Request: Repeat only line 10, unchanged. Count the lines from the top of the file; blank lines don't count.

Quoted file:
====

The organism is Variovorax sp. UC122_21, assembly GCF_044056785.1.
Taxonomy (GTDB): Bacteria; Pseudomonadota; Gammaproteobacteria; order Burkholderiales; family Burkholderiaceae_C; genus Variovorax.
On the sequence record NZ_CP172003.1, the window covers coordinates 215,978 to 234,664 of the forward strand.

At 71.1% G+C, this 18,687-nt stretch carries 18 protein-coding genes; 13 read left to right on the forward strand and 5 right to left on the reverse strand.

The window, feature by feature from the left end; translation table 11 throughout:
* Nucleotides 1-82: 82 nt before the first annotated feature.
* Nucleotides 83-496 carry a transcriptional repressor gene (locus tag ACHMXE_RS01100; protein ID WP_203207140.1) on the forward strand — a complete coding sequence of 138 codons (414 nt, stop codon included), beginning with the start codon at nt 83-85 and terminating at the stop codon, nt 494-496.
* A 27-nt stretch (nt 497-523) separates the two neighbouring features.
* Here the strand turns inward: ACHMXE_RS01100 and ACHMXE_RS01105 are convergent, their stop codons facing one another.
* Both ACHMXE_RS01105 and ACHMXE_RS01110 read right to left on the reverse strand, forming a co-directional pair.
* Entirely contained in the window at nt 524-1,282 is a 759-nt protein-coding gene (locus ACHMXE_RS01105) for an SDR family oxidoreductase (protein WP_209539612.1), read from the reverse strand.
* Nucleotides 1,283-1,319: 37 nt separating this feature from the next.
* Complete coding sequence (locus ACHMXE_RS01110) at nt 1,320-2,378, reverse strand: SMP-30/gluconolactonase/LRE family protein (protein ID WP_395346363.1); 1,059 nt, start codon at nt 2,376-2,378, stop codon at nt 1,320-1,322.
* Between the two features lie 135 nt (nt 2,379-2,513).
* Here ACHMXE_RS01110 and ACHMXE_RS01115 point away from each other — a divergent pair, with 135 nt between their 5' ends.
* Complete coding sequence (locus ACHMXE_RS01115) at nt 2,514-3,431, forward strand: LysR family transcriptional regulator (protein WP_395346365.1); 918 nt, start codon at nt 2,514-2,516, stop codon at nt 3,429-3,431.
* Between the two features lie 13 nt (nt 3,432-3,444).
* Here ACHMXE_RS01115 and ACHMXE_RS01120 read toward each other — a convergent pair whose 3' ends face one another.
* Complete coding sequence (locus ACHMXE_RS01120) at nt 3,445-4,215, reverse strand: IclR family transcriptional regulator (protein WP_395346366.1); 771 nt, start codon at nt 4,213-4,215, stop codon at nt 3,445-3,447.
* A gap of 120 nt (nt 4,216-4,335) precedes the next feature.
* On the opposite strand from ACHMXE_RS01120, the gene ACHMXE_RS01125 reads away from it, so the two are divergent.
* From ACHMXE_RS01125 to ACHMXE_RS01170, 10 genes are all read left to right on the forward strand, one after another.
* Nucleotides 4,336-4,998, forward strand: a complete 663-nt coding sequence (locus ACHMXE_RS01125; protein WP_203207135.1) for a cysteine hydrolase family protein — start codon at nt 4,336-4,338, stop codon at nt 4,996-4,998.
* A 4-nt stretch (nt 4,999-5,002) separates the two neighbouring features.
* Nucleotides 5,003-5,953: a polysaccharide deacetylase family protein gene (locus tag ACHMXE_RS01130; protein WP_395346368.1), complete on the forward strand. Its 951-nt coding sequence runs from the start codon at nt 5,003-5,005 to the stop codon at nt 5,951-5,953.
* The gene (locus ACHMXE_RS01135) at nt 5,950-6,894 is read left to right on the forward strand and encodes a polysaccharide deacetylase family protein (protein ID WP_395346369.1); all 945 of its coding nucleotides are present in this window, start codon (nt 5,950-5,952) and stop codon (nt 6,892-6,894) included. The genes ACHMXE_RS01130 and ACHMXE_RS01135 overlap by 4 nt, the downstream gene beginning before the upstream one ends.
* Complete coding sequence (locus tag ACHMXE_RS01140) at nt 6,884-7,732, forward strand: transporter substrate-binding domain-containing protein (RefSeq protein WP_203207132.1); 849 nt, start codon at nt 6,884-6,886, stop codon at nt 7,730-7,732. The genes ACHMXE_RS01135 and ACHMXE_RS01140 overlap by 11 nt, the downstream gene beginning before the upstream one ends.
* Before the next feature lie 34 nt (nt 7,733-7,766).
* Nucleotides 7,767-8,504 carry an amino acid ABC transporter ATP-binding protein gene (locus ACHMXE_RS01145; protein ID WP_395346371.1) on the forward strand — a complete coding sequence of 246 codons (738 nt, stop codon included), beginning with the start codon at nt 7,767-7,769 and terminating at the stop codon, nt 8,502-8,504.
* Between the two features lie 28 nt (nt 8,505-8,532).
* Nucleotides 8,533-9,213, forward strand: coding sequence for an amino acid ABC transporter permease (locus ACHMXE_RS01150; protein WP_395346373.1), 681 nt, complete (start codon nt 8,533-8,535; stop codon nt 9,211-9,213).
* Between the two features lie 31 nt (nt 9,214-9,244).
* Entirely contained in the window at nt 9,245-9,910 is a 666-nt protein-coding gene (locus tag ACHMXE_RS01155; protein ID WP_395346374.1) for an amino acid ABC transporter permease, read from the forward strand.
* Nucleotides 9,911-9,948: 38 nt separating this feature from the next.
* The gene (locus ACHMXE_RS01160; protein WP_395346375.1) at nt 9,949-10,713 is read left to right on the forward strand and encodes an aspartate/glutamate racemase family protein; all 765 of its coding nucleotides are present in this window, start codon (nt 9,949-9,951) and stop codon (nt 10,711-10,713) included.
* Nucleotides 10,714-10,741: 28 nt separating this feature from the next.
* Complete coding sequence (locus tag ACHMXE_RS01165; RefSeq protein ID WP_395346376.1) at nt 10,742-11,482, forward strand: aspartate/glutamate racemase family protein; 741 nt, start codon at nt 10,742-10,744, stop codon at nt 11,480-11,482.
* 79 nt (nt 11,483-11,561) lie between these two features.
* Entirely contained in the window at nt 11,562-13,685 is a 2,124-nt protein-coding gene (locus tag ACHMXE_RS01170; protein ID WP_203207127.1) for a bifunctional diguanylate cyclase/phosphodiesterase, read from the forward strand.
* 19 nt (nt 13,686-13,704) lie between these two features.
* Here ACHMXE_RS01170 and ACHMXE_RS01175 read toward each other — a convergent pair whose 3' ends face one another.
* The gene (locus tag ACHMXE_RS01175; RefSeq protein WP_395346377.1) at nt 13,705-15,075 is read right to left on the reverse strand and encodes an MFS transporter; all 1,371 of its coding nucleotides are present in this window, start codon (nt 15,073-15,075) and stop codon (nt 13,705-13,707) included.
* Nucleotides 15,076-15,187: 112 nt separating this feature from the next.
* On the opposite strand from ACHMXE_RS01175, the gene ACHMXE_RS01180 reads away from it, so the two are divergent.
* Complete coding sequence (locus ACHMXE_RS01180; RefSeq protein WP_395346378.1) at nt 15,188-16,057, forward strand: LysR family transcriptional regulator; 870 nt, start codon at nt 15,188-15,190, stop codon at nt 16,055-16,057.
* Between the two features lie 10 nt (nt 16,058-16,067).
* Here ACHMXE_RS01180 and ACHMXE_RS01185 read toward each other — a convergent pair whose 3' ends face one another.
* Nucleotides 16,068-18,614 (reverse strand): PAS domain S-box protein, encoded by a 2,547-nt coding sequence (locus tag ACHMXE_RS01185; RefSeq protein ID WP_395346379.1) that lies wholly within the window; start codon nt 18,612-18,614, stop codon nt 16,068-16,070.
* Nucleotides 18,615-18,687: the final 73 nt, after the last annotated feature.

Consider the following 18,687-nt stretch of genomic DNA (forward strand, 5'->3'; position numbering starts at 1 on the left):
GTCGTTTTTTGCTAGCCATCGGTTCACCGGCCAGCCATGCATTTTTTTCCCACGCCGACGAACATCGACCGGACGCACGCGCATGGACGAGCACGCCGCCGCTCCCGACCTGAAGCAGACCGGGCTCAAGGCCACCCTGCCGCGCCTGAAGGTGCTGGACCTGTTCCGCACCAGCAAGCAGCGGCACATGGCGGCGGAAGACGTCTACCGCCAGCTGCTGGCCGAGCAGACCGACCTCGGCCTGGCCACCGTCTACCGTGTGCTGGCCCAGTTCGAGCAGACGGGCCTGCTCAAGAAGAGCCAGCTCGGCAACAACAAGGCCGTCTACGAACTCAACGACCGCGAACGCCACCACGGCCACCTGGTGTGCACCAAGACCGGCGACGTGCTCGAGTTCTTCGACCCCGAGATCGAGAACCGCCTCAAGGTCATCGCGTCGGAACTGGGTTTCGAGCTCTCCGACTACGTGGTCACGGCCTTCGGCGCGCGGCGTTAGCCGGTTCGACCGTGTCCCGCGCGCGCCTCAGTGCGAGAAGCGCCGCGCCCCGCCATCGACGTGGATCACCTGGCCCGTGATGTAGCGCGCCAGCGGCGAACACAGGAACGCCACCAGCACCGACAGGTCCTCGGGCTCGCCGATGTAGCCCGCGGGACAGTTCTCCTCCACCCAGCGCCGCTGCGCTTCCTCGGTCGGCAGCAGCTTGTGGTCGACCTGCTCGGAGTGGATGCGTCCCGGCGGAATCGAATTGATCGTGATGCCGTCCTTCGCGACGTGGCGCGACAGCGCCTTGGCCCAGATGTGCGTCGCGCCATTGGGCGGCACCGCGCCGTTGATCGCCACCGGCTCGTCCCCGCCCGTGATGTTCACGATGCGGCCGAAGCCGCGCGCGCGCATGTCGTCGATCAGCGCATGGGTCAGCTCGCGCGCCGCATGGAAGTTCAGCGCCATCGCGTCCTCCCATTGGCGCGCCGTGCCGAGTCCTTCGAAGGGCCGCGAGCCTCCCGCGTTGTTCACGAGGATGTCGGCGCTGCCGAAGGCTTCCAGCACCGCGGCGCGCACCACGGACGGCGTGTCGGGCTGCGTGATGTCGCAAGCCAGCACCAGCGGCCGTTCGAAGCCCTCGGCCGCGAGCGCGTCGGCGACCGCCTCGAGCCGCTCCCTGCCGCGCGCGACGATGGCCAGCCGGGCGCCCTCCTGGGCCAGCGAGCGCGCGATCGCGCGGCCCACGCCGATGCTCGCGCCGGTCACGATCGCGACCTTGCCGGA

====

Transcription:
* Both ACHMXE_RS01105 and ACHMXE_RS01110 read right to left on the reverse strand, forming a co-directional pair.